GAA Football

Verbal abuse is becoming a malice to Gaelic Games

Many GAA stars could heed the words of Tony Soprano: "What happened to the Gary Coopers of this world, the strong silent type?"

WHILE most people predicted a Donegal win, including yours truly, few would have expected Tyrone to play so well and almost come away with victory.

From a personal point of view, I felt some of the 'sledging' and downright cynical play carried out by both teams was very disappointing.

I am the first to admit I enjoy a bit of a fight and hard hitting, which has always been a part of the DNA of the game. It was all handbags and no one was hurt and it better resembled a bit of chest-beating and territory marking by both sets of players. However, what I find on most occasions are a few of the same players becoming involved, with some of the Donegal defenders particularly guilty.

Particularly disappointing is seeing Neil Gallagher appear to try to sabotage Seán Cavanagh’s piano-playing potential with what looked like a pull on his fingers, something which goes well beyond what is expected from someone who is so experienced and, indeed, sportsmanlike in his Gaelic football career to date.

Referee Joe McQuillan gave a questionable display and it was unsurprising that Tyrone were incensed by his performance.

In the lead up to Donegal’s first goal, Neil Gallagher appeared to over-carry the ball on the right touchline. Seán Cavanagh’s sending off was harsh given that Paddy McGrath 'ducked' into the tackle and McQuillan issued black then red cards, which actually does not make much sense. Again you can see the continued use of the black card is confusing the referees, even at this early stage of the Championship.

Donegal had that wee bit of experience and it’s in those types of pitched battles you see how coaching can pay real dividends, especially in the tackle. Donegal’s tackling is borderline at best and, despite consistent and tactical fouling by both sets of teams, it provides further evidence, if needed, that perhaps two referees are needed on the field.

It is not enough now, given the amount of time and commitment both players and management are dedicating, to justify a below-par refereeing performance under the ‘amateur’ umbrella.

What really riles me is the complete lack of accountability the Referees’ Association currently enjoys. Given that I considered Pat McEnaney to be one of the best referees around, I am surprised McEnaney himself, as the National Referees' Association chairman, does not take a harder line and perhaps relegate some of our poorer performers from some of the bigger Championship games.

This happens in almost all other sporting codes. This is best illustrated in the English Premier League where referees can be dropped for poor performances.

Last week I stated that you can never under-estimate the importance of a guaranteed free-taker on a team. A good manager can afford to carry a man who can guarantee scores from placed balls nine out of 10 times.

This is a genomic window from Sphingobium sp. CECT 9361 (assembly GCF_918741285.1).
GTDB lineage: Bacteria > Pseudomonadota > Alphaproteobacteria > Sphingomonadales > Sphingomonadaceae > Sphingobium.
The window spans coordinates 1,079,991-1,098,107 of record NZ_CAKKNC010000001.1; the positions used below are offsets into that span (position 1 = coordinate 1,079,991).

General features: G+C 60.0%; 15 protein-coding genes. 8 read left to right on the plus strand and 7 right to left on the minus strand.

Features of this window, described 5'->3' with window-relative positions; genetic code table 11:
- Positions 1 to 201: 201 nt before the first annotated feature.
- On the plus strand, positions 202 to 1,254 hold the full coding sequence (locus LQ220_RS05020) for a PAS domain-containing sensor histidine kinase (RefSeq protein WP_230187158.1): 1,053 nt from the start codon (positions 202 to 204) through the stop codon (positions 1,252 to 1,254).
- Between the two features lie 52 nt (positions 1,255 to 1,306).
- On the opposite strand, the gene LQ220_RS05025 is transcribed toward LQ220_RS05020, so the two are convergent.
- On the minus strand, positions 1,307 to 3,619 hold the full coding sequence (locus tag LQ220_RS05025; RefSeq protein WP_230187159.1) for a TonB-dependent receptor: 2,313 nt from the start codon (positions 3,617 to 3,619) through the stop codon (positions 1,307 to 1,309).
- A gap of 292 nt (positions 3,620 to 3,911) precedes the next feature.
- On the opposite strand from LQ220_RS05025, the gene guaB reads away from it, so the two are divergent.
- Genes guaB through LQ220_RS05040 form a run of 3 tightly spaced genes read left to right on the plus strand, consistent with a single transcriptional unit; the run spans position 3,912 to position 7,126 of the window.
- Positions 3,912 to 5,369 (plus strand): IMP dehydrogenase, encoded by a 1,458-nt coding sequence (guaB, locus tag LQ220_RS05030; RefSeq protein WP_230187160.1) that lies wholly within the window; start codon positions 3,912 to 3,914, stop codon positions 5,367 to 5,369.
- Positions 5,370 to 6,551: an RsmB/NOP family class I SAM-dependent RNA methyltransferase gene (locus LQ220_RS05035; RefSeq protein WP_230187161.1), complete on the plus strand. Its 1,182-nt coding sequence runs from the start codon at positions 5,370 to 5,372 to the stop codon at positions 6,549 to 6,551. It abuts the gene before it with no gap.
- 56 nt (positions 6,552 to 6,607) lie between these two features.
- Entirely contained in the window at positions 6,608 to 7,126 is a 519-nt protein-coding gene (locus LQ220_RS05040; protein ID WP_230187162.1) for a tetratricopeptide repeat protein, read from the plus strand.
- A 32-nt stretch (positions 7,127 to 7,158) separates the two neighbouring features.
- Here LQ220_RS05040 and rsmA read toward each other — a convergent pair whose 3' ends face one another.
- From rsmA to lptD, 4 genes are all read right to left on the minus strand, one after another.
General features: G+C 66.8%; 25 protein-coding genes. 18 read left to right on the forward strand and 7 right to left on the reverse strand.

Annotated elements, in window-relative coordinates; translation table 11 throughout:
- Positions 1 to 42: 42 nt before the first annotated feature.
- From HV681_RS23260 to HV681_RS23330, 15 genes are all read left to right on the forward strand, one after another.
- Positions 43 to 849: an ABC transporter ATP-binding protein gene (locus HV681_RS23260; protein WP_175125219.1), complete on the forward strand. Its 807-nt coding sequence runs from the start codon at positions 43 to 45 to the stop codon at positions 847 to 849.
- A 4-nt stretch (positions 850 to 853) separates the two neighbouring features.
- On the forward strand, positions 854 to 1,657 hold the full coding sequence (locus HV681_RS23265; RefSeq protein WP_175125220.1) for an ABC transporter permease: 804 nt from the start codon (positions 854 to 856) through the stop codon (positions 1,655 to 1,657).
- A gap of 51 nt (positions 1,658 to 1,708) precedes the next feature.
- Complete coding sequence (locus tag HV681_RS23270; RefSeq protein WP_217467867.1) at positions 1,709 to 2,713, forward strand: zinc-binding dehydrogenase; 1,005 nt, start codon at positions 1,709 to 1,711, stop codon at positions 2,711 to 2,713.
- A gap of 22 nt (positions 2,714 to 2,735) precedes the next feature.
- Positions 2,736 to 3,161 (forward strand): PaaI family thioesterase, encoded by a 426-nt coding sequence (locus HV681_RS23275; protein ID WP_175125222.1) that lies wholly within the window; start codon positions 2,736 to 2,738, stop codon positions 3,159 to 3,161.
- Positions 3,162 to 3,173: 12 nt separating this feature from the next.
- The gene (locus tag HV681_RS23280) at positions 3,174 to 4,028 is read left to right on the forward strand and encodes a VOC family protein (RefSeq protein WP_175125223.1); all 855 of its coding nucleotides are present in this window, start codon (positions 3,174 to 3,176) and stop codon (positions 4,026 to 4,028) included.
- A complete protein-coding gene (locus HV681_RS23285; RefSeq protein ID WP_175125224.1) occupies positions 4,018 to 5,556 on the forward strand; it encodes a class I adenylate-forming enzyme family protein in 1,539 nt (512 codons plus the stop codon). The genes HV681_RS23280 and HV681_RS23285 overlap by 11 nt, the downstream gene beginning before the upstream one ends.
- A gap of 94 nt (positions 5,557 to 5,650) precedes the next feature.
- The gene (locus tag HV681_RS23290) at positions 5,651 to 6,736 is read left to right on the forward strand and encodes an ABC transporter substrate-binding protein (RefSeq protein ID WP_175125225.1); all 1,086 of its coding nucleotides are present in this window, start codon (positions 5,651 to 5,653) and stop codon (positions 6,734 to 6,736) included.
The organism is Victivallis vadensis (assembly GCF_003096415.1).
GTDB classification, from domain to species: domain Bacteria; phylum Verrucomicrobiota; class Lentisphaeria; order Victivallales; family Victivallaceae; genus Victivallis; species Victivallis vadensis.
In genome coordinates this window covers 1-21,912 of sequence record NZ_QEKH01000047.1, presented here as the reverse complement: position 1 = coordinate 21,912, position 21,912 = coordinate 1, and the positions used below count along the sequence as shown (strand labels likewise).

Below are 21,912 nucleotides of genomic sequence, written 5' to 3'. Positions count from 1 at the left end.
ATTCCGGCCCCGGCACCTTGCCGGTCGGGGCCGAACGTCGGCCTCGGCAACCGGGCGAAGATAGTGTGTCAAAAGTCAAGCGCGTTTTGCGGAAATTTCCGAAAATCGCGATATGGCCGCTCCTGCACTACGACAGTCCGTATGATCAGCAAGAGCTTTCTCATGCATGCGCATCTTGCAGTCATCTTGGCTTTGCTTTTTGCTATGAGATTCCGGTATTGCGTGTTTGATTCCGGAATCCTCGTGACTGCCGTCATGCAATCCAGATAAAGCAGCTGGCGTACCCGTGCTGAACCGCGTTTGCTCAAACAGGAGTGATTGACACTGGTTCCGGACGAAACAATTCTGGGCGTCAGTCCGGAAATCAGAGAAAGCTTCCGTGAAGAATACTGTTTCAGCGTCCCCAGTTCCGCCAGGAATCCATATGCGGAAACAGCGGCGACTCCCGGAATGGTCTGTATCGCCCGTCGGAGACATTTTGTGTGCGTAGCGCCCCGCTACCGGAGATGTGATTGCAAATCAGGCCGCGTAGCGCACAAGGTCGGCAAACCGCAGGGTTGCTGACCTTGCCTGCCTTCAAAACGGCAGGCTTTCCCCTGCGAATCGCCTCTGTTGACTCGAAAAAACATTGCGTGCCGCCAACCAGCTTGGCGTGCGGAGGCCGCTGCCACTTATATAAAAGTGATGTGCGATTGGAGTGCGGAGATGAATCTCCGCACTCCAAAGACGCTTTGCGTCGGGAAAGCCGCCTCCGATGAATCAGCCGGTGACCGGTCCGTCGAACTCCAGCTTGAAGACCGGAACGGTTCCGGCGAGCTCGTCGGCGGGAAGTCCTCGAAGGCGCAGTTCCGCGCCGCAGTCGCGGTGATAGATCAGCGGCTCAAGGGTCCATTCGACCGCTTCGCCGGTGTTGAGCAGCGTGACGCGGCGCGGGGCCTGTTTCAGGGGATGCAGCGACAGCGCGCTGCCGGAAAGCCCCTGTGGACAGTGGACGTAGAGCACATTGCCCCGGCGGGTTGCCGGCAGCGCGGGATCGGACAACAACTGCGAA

In Michael Murphy, Donegal have the most influential player any team has in the country and Joe Brolly was quite right in this assessment. While he is a different type of player to Colm Cooper, he is the reason why Donegal won an All-Ireland and continue to win tight games, like last Sunday.

Kerry won an All-Ireland last year despite Cooper’s absence and, while he can only strengthen the team further, considering the talent at Kerry’s disposal year on year, you would be naïve to think Donegal would be on a par in terms of talent generally.

While Justin McMahon did what he had to do from play, he only really copied a model originally developed by Donegal themselves in the past under Jim McGuinness. Armagh will take note.

If Donegal think the verbals will be all but forgotten in the Athletic Grounds, I predict that both sets of players will have to leave their emotions at the gate for this one. I can accept physical abuse on the pitch - within reason. What I cannot accept is the verbal commentary which has increasingly crept into our game.

Most inter-county players have been subjected to this type of abuse, whether it has been directed at their family, loved ones, the colour of their skin, or their creed. In my opinion, along with spitting, it is the lowest level any person can go to in an attempt to gain an advantage.

Countless times both sets of players were guilty of it, including pressuring referees to issue black cards on almost every occasion a player was fouled. Where is the honour in this, especially considering that players are performing heroics to the thousands watching on?

Any player worth their salt will say the same thing, when you step over the white line, you cannot afford to show weakness.

Unfortunately, because the stakes are becoming so high, the verbal aspect of gaining an edge is becoming misinterpreted as a sign of commitment and manliness.

Frank Lucas, the real-life criminal and American gangster had a great saying: ‘The loudest man in the room is the weakest man in the room’. And Tony Soprano rightly lamented: ‘What happened to the Gary Coopers of this world, the strong silent type?'.

Looking forward to this weekend, the Cavan v Monaghan match may not get the pulses racing in the same way as Donegal v Tyrone, but it does provide an opportunity to study Monaghan’s credentials as potential Ulster champions.

Monaghan have one of the tightest defences around and it will be interesting to see if Conor McManus can continue his scintillating form from the League. It’s the support acts to him who may hamstring Monaghan at the latter end of the Championship.

Given my accuracy in calling winners last year, each week I will now put my money where my mouth is, with an £5 accumulator bet, all proceeds going to Cancer Research.

This week’s predictions are Monaghan and Roscommon wins, each by more than five points.

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